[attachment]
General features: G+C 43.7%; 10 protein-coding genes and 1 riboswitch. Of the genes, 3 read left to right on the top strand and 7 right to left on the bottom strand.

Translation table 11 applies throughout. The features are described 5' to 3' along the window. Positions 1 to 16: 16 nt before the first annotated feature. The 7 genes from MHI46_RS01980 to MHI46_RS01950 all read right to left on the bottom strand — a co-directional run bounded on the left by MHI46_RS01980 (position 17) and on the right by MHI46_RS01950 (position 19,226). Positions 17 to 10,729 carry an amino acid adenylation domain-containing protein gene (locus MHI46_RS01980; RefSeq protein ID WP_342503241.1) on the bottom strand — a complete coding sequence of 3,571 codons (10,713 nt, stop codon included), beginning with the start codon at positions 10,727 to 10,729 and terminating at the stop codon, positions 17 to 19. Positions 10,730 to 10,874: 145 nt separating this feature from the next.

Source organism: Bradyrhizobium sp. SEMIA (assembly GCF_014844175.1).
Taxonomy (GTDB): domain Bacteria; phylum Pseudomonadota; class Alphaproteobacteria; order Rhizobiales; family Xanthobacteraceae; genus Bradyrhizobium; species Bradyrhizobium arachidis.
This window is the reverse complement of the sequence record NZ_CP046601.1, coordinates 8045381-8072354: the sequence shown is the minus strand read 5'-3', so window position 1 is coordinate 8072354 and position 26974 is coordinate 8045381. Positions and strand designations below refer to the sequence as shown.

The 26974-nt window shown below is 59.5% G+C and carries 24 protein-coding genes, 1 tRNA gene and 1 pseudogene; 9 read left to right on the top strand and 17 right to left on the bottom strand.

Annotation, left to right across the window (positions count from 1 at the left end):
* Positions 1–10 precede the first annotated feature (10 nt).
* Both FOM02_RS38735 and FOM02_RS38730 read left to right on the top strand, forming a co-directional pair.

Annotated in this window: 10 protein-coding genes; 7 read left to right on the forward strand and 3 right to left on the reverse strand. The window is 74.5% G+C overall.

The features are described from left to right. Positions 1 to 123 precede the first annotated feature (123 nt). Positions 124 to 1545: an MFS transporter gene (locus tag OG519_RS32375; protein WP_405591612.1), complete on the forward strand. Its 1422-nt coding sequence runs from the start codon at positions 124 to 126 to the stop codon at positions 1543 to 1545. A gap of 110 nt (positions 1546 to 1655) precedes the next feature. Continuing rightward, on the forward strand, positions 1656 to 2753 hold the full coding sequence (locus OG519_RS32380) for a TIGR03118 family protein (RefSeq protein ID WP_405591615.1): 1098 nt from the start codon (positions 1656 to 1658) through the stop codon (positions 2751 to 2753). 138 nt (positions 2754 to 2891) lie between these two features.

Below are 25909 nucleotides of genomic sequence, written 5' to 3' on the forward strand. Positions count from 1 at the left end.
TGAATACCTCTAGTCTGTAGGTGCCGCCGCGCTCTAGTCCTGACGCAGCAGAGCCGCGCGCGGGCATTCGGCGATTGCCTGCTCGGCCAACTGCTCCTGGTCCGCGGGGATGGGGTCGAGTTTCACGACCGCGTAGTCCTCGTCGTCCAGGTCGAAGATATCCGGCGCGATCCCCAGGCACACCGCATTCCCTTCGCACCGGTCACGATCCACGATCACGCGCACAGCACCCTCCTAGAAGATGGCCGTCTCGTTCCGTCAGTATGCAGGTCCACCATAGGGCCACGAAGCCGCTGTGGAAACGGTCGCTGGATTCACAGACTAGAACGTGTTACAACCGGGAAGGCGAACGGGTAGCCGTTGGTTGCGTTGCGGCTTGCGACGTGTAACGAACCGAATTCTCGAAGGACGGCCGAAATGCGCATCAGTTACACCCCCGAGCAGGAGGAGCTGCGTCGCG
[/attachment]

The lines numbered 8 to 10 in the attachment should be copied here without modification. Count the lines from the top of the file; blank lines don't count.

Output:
* Positions 1–10 precede the first annotated feature (10 nt).
* Both FOM02_RS38735 and FOM02_RS38730 read left to right on the top strand, forming a co-directional pair.

Annotated in this window: 10 protein-coding genes; 7 read left to right on the forward strand and 3 right to left on the reverse strand. The window is 74.5% G+C overall.